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Should Workers Comp Psychological Injuries Count As Claims?


The Complicated World of Workers Comp Psychological Injuries

One subject that has long been the bane of claims adjusters is workers’ comp psychological injuries.

picture of Sigmund Freud workers comp psychological injuries

Earlier this week, I included a mention of a session at the upcoming WCRI Annual Conference on mental injuries resulting from an on-the-job injury.   Please do not think that I disbelieve or have never accepted a resulting mental injury from a Workers Comp file.

I have accepted and paid benefits on Physical and mental claims.  A brain-injured claimant can easily have mental concerns for many years after a Workers Comp injury.   These types of claims baffle many new adjusters.

Two schools of thought exist in many claims departments.  One opinion is that no psychological injuries should be accepted on any claim unless a very extreme circumstance exists on the claim.

Some state Workers Comp courts have ruled that psychological injuries should be accepted in some cases including a mental injury that results from no physical injury.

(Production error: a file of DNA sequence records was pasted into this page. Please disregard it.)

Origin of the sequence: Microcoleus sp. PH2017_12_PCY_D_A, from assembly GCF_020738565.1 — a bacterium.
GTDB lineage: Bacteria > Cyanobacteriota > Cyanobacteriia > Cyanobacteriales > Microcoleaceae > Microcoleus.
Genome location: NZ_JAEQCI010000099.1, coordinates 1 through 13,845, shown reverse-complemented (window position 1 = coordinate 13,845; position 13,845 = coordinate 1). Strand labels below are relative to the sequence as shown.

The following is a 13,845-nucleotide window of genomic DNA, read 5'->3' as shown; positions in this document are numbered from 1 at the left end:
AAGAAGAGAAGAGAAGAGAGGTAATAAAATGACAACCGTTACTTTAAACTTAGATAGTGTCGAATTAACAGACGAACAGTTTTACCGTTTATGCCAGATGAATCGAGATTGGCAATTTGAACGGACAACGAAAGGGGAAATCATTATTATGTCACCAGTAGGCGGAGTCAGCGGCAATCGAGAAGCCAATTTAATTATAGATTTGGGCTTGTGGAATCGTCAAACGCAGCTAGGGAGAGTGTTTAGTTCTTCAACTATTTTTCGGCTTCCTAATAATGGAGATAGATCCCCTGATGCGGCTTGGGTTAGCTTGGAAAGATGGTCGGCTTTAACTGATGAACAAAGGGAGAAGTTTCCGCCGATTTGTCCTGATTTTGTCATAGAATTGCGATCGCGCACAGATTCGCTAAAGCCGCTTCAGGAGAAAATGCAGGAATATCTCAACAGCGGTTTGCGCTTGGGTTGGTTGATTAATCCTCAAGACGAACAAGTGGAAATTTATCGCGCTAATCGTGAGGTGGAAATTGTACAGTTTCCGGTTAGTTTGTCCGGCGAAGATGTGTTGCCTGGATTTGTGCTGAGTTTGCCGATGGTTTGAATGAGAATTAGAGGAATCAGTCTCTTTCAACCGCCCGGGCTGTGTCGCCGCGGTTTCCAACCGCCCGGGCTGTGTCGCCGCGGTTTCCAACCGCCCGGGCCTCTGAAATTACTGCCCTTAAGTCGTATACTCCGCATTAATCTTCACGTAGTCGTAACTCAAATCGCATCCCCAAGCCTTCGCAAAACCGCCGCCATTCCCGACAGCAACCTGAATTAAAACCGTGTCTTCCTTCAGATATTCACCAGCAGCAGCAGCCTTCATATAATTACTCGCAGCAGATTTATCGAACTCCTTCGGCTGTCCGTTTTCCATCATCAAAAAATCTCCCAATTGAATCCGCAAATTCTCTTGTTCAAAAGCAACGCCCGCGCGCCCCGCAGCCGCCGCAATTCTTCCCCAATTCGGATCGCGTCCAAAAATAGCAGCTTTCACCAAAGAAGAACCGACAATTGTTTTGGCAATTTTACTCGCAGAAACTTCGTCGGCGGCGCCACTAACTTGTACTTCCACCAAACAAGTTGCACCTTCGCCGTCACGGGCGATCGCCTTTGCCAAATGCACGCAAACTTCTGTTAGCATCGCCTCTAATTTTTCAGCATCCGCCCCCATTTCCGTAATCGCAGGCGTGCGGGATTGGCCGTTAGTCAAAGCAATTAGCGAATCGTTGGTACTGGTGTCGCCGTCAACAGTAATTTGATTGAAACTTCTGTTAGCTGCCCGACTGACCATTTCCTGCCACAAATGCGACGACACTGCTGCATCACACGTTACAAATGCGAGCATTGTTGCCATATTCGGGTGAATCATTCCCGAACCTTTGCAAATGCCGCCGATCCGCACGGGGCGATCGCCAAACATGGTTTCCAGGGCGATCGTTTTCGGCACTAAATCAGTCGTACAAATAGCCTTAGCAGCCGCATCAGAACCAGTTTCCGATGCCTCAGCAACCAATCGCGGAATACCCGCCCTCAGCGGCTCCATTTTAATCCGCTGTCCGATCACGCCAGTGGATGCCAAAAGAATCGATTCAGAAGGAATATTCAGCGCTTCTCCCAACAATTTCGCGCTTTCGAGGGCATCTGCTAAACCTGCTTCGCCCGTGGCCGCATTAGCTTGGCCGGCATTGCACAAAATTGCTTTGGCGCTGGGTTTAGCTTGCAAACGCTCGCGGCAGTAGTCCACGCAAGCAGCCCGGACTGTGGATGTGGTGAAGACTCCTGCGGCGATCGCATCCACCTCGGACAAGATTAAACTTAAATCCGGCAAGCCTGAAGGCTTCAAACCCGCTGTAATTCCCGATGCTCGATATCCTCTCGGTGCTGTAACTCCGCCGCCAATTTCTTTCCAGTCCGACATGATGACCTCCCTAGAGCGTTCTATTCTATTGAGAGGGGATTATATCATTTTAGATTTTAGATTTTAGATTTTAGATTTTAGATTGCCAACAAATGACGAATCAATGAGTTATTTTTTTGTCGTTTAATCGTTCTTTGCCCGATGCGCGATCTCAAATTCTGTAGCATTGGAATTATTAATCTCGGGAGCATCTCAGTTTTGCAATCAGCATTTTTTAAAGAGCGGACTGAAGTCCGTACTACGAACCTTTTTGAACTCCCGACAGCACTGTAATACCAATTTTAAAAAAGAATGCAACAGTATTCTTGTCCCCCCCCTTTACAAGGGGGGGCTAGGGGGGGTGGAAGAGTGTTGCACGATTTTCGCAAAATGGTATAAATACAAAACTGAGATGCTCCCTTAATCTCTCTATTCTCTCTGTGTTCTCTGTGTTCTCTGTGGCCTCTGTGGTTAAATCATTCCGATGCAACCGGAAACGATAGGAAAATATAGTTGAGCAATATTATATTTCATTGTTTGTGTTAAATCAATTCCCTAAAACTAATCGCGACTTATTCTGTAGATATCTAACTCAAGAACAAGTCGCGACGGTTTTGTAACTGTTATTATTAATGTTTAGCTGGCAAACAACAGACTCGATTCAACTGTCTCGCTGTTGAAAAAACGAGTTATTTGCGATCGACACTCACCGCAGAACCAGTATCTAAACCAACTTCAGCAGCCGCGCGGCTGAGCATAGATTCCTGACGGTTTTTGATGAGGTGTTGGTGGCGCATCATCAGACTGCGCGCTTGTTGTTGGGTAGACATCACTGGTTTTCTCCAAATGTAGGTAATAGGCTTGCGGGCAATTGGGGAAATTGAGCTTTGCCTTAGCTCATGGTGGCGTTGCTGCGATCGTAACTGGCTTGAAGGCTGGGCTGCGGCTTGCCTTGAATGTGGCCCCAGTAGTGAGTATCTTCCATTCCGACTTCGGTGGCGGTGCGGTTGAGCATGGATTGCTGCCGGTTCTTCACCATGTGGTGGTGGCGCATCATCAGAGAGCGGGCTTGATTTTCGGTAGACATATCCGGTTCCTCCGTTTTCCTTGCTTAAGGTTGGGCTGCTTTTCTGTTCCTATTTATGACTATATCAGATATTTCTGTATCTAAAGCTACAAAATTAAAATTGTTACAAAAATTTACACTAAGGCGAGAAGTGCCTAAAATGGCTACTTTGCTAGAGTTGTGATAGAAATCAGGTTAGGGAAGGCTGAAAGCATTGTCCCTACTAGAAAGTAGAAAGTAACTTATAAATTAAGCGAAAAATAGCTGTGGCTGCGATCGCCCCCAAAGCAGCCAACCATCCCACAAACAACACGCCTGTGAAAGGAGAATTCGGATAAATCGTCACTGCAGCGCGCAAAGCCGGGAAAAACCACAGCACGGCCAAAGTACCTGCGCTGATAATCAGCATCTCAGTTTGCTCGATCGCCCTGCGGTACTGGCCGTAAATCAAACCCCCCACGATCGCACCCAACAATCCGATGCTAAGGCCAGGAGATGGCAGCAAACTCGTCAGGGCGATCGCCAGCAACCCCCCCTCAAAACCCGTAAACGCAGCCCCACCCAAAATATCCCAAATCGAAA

The four types of injuries in Workers Comp are:

  • Physical > Physical – an employee physically injures themselves which results in a physical injury that must heal over time. This type of injury is the most prevalent in Workers’ Compensation.  If a treating physician deems a person to be unable to return to work, and the claim is considered compensable, then the applicable benefits are usually paid on the claim
  • Physical >Mental – an injured employee incurs a psychological injury from the aspects of an on-the-job injury. This type of injury comes from the physical >physical injury in the previous bullet point.  Many claim departments remain, staunch defenders, that no mental injury results from a physical injury.  Many claim departments bristle when asked to pay for psychological benefits.   One can find many cases where a Workers Comp court decision was rendered where mental injury benefits are ordered paid to the claimant.  This remains a strong point of contention in some files.